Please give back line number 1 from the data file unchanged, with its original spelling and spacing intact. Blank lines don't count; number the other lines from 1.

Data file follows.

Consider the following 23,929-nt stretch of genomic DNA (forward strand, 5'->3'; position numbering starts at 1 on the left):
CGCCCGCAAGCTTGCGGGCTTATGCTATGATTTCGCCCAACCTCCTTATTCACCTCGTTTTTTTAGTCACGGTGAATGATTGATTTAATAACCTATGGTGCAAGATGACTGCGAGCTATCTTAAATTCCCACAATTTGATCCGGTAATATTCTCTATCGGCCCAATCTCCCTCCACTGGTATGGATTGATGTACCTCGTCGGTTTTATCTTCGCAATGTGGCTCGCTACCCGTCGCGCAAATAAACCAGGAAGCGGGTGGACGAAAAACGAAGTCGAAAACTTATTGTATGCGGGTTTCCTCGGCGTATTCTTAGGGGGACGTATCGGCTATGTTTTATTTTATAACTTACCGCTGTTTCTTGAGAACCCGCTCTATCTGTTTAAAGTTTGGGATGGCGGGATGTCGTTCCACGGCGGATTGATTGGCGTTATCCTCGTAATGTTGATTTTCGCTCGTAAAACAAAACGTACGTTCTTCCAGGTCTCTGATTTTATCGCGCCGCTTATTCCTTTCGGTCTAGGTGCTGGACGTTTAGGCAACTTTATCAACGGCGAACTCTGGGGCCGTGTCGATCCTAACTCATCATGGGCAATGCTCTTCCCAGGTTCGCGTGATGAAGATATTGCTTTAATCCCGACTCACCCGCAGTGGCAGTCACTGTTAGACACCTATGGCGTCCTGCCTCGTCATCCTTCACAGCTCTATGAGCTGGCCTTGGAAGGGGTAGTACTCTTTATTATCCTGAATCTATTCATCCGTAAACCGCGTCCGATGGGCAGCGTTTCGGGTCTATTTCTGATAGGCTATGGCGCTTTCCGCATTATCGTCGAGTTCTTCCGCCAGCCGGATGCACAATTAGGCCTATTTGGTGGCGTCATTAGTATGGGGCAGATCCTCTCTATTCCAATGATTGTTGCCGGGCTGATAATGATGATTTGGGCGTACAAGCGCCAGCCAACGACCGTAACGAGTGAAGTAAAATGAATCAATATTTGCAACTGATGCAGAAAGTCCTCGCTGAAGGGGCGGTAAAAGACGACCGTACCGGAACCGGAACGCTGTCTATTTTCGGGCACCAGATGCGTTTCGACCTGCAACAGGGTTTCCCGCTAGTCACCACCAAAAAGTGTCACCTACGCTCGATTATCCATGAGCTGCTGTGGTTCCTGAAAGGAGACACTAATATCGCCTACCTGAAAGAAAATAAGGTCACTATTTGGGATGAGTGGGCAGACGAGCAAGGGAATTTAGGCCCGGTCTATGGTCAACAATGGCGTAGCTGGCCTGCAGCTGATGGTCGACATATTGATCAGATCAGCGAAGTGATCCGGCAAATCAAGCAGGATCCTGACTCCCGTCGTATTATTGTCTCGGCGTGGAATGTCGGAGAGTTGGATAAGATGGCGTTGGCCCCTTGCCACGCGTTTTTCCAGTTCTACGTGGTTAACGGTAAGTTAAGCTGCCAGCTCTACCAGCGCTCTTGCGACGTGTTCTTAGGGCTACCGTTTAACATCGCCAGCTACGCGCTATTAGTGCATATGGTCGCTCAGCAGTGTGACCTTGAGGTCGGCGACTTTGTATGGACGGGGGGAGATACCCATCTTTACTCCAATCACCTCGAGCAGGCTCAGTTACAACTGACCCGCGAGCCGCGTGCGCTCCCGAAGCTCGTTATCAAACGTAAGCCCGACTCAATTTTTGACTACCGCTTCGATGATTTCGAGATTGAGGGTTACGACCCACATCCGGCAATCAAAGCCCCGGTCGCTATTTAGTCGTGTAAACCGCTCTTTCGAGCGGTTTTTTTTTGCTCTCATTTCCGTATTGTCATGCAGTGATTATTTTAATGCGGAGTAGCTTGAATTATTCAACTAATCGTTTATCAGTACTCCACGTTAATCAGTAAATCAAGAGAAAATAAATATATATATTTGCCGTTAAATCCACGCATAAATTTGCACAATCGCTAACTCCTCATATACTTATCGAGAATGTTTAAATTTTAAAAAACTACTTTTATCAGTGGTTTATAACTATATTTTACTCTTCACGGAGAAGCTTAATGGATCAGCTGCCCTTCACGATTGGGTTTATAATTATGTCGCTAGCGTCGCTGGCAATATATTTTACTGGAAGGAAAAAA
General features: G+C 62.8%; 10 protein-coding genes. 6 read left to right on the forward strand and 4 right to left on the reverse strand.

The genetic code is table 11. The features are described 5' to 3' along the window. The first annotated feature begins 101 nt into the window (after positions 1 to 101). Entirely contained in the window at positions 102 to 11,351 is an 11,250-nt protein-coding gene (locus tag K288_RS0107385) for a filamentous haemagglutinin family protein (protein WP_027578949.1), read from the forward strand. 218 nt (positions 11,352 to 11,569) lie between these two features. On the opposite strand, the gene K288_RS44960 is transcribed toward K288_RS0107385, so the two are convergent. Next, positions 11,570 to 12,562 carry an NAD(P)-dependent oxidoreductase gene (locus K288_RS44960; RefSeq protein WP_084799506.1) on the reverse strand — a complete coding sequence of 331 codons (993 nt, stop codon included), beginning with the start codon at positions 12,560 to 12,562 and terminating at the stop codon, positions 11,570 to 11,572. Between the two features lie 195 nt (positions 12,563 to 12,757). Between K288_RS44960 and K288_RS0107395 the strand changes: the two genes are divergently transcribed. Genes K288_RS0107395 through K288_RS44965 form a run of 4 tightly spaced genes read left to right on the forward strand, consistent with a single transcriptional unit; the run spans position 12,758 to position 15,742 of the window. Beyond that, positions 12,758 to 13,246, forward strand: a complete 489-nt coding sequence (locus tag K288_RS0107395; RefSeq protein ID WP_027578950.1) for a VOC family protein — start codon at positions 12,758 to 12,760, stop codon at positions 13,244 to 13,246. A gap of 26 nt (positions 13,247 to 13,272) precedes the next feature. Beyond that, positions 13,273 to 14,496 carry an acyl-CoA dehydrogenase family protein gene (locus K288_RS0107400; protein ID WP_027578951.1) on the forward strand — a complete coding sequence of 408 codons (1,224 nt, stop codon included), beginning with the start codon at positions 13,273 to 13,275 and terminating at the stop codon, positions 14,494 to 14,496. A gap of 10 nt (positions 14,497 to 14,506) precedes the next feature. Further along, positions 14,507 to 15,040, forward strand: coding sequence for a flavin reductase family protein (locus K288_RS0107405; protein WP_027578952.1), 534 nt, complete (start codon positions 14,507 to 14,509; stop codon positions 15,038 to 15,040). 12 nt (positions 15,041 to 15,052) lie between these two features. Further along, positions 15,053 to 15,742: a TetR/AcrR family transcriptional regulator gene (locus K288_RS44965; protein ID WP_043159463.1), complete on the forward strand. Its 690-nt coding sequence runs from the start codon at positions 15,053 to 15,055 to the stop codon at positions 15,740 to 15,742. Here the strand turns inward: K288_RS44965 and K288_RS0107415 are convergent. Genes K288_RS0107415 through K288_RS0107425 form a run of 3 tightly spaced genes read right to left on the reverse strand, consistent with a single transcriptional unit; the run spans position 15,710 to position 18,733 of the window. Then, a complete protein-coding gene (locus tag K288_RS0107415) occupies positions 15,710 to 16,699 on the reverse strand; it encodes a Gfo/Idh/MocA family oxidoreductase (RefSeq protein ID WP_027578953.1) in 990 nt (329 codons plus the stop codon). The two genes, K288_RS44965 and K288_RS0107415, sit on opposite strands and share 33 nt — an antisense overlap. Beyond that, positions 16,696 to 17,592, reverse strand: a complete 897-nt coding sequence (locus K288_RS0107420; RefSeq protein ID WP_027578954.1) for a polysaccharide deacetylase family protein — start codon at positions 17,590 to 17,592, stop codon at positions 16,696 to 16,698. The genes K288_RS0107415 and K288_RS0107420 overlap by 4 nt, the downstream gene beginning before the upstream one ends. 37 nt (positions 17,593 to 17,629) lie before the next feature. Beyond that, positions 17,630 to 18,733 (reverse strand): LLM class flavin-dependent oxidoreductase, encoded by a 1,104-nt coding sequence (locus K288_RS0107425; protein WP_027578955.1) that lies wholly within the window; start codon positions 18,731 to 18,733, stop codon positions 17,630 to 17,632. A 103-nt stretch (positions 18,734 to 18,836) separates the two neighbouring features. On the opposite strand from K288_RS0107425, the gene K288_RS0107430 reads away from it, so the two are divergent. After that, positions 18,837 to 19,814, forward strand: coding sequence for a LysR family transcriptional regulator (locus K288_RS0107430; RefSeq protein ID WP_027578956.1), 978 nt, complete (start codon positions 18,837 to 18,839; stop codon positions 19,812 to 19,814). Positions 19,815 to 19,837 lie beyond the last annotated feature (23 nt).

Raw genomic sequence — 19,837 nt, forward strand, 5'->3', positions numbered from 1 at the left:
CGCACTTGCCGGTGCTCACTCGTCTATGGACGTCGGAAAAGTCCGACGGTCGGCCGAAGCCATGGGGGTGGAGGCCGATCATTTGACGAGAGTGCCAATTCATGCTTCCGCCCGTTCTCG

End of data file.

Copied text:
Consider the following 23,929-nt stretch of genomic DNA (forward strand, 5'->3'; position numbering starts at 1 on the left):